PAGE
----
Fried and her husband are the adoptive parents of five children, some of whom have special needs. The Frieds also have four biological children. Although members of this family have different racial heritages and are not tied together by blood, Fried and her husband were always upfront about their children’s adoptions and how good it was that they were all brought together.
“I think we all were just aware from the beginning that adoption is a positive thing,” said Zachary, the eldest in the family. “Kids were never just told at some random point that they were adopted. It was built in just like getting dressed every day. We all knew who we were, who we were as a family.”
According to Sweeney, it is important for adoptive parents to be open and upfront about their child’s adoption, birth family, race and heritage.
“People who adopted in the earlier waves of international adoption tended to ignore that their children were of a different race,” Sweeney said. “They would pretend that they were just like them. [Today], white parents, in particular, white mothers, try to learn about the culture that their child is from.”
“Often times people are growing up in a very white, isolated community and are one of few people of color,” Sweeney continued. “Some parents have tried to create relationships with other people of the same race or ethnicity to have those relationships with their child, to help in that way, perpetuating culture.”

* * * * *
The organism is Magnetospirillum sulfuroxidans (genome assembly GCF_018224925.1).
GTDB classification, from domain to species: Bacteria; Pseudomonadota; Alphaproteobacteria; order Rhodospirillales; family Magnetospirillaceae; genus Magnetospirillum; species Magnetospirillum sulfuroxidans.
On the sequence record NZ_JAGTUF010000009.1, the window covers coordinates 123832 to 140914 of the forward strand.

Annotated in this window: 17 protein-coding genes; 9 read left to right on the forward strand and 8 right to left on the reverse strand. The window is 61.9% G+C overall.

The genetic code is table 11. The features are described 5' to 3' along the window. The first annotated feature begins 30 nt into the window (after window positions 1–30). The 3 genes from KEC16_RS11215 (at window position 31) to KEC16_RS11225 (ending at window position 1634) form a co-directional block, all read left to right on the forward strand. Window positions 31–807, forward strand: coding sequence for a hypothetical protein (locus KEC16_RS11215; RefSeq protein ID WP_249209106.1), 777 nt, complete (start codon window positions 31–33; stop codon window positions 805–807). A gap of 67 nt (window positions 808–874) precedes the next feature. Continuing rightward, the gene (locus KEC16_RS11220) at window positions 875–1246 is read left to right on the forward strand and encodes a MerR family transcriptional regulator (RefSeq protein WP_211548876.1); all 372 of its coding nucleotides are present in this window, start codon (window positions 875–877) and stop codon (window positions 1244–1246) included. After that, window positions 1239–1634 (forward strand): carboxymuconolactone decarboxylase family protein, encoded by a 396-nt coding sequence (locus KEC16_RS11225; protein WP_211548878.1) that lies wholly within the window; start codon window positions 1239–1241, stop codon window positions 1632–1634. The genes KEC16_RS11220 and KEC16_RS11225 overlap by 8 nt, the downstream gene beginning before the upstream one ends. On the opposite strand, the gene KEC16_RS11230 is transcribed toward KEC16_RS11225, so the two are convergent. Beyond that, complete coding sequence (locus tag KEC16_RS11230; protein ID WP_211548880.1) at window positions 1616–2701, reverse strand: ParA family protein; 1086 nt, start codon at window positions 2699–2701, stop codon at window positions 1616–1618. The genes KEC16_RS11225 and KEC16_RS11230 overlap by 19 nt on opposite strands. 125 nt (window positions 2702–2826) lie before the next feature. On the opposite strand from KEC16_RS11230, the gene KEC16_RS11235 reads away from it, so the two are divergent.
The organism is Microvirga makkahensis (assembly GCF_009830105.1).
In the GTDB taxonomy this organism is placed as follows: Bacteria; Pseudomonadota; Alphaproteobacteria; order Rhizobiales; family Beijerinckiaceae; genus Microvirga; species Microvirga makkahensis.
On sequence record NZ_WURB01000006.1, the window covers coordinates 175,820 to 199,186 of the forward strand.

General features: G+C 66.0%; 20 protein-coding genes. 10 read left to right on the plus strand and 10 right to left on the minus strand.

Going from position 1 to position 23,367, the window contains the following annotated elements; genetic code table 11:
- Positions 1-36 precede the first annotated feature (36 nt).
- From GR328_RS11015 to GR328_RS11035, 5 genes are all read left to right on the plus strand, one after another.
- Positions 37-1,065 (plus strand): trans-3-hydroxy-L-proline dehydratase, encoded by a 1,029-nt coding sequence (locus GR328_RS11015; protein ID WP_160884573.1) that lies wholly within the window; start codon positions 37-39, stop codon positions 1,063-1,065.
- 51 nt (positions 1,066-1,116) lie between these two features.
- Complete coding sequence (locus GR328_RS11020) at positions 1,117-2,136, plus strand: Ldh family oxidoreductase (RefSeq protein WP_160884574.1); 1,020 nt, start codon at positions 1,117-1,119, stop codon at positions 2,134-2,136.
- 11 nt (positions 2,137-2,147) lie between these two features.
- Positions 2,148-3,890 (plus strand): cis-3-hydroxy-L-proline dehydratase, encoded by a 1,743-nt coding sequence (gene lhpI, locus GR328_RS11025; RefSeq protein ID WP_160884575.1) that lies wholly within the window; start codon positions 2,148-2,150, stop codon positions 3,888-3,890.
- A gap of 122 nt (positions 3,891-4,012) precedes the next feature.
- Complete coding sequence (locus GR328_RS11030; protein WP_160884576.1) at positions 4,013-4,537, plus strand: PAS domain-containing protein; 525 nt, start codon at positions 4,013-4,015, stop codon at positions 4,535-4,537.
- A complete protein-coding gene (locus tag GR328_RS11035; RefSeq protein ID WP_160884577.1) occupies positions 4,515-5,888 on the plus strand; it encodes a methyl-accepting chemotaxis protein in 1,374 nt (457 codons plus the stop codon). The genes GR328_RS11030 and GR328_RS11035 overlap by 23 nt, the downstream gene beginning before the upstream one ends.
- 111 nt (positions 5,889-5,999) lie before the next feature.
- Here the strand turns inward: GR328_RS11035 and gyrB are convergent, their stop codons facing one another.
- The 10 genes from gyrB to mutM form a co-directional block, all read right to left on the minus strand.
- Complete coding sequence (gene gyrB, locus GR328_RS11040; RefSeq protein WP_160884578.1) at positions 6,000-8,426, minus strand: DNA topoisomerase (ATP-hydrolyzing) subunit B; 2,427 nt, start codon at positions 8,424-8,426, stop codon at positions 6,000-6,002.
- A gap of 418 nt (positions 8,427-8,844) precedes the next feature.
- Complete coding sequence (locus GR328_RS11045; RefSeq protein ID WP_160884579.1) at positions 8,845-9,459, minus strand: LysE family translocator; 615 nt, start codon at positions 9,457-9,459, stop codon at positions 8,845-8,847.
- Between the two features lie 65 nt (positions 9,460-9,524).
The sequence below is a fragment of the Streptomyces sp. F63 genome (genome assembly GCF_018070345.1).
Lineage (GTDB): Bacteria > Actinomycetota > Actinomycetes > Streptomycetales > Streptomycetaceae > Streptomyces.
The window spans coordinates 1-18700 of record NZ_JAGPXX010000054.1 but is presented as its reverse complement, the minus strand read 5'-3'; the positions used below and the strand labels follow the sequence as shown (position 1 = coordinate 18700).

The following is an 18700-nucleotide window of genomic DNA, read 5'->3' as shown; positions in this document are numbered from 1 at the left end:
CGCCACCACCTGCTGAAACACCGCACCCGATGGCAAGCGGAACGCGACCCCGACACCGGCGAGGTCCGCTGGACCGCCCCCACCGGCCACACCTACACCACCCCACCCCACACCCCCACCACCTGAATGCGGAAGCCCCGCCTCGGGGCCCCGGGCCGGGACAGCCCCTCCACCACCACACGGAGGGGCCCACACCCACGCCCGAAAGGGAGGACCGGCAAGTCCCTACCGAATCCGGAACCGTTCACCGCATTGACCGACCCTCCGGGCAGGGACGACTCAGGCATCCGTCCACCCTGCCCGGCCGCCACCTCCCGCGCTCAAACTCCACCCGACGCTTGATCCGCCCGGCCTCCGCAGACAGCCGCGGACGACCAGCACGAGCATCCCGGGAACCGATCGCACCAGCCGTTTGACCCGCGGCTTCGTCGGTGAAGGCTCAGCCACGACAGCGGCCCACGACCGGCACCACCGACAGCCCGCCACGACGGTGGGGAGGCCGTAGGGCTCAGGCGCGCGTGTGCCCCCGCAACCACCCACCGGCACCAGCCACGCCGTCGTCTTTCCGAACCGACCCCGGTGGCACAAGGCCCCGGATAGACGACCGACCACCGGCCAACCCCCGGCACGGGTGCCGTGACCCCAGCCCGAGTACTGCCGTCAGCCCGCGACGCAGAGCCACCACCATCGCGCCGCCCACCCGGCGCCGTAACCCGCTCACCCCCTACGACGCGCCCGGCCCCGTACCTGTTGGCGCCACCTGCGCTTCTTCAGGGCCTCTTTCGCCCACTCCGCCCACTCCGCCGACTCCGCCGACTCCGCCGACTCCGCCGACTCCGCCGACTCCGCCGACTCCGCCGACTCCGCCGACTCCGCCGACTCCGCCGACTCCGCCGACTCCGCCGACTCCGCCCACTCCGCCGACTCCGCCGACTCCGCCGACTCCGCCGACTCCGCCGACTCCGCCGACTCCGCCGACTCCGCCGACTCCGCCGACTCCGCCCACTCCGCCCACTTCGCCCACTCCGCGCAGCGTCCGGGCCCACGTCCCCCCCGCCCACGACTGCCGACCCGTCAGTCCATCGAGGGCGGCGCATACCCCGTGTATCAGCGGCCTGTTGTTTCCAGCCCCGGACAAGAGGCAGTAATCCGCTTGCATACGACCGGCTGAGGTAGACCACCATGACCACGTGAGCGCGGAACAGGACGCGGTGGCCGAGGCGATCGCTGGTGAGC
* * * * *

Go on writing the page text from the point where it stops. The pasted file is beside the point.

But Zachary was able to go one step further than occasionally meeting with other African-Americans in his community. Zachary’s adoption was an open adoption, where communication between him, his birth parents and his adoptive parents remained open. He says that communication with his birth family is not constant, but “at least we have the option.”
“My birth family has always seemed like extended family, like cousins that you sometimes see,” Zachary said.
Wasserman’s adoption of Max was a closed adoption, so he does not currently have the opportunity to communicate with his birth parents. However, as Wasserman puts it, the adoption experience has been “so far, so good.”
One time after school, some of Max’s friends asked him why he was black when his mother is white. As he recounted the story to his mother later in the day, she was nervous to hear how he had responded. “I think there’s a huge responsibility on the parents to give that confidence to their children,” Wasserman said. She soon realized she had nothing to worry about.
“I told them you were born that way,” Max had said.
However, Sweeney argues that adoptive parents rarely are able to comprehend the extent of their children’s racial experiences. Parents often worry about how to deal with their children facing racism that they cannot understand.
Transracial adoption brings up many issues of race and identity, and a focus on education and awareness – not simply pretending every family member is of the same race – will help transracial adoptees grow up confident in their non-traditional roles as, like Max and Zachary, black men in white families.
“The dominant ideology is a colorblind ideology, where we’re not supposed to even talk about race,” Sweeney said. “Does it mean that you’re racist somehow if you even recognize race?”
Hopefully, transracial families will realize that the acknowledgement of race is not the same thing as racism and will choose to discuss racial issues to better their family’s adoption experience. Communication, education and an acknowledgement of differences can help transracial families both celebrate their differences and bind themselves together as a family.
“Love can’t help everything through parenthood,” Fried said. “You cannot go in colorblind, and love is just not enough.”
Emily Stoner is a junior journalism major. E-mail her at firstname.lastname@example.org.